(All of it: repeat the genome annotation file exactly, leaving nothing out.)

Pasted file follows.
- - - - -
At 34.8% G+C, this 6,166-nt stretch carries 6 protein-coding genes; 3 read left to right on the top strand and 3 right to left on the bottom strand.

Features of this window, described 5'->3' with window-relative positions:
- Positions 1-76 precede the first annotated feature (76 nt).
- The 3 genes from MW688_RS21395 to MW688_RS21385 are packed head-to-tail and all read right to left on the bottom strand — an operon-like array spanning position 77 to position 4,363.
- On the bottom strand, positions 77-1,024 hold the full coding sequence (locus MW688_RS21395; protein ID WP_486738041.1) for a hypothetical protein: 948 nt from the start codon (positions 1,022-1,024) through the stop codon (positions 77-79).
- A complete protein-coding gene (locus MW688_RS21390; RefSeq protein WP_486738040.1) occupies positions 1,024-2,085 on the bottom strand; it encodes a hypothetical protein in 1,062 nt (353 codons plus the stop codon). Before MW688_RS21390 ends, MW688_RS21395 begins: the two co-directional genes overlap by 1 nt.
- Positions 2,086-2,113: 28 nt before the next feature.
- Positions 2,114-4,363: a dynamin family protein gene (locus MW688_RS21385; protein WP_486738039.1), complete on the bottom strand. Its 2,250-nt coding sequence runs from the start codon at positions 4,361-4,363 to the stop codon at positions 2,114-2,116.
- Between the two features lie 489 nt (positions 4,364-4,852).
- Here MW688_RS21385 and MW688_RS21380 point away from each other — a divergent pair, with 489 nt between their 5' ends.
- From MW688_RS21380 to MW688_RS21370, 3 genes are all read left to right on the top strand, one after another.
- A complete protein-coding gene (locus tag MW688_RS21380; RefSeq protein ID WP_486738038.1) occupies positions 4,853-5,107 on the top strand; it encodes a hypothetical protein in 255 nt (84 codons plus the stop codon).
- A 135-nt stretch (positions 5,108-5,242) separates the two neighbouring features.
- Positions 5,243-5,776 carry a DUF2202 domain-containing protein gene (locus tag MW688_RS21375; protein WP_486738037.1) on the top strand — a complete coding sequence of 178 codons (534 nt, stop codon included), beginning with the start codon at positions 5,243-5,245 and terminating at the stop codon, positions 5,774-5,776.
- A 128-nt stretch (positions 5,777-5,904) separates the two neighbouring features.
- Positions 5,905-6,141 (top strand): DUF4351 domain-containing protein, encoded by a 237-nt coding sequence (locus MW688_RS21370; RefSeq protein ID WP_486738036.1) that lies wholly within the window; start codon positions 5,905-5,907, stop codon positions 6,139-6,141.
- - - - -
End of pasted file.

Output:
At 34.8% G+C, this 6,166-nt stretch carries 6 protein-coding genes; 3 read left to right on the top strand and 3 right to left on the bottom strand.

Features of this window, described 5'->3' with window-relative positions:
- Positions 1-76 precede the first annotated feature (76 nt).
- The 3 genes from MW688_RS21395 to MW688_RS21385 are packed head-to-tail and all read right to left on the bottom strand — an operon-like array spanning position 77 to position 4,363.
- On the bottom strand, positions 77-1,024 hold the full coding sequence (locus MW688_RS21395; protein ID WP_486738041.1) for a hypothetical protein: 948 nt from the start codon (positions 1,022-1,024) through the stop codon (positions 77-79).
- A complete protein-coding gene (locus MW688_RS21390; RefSeq protein WP_486738040.1) occupies positions 1,024-2,085 on the bottom strand; it encodes a hypothetical protein in 1,062 nt (353 codons plus the stop codon). Before MW688_RS21390 ends, MW688_RS21395 begins: the two co-directional genes overlap by 1 nt.
- Positions 2,086-2,113: 28 nt before the next feature.
- Positions 2,114-4,363: a dynamin family protein gene (locus MW688_RS21385; protein WP_486738039.1), complete on the bottom strand. Its 2,250-nt coding sequence runs from the start codon at positions 4,361-4,363 to the stop codon at positions 2,114-2,116.
- Between the two features lie 489 nt (positions 4,364-4,852).
- Here MW688_RS21385 and MW688_RS21380 point away from each other — a divergent pair, with 489 nt between their 5' ends.
- From MW688_RS21380 to MW688_RS21370, 3 genes are all read left to right on the top strand, one after another.
- A complete protein-coding gene (locus tag MW688_RS21380; RefSeq protein ID WP_486738038.1) occupies positions 4,853-5,107 on the top strand; it encodes a hypothetical protein in 255 nt (84 codons plus the stop codon).
- A 135-nt stretch (positions 5,108-5,242) separates the two neighbouring features.
- Positions 5,243-5,776 carry a DUF2202 domain-containing protein gene (locus tag MW688_RS21375; protein WP_486738037.1) on the top strand — a complete coding sequence of 178 codons (534 nt, stop codon included), beginning with the start codon at positions 5,243-5,245 and terminating at the stop codon, positions 5,774-5,776.
- A 128-nt stretch (positions 5,777-5,904) separates the two neighbouring features.
- Positions 5,905-6,141 (top strand): DUF4351 domain-containing protein, encoded by a 237-nt coding sequence (locus MW688_RS21370; RefSeq protein ID WP_486738036.1) that lies wholly within the window; start codon positions 5,905-5,907, stop codon positions 6,139-6,141.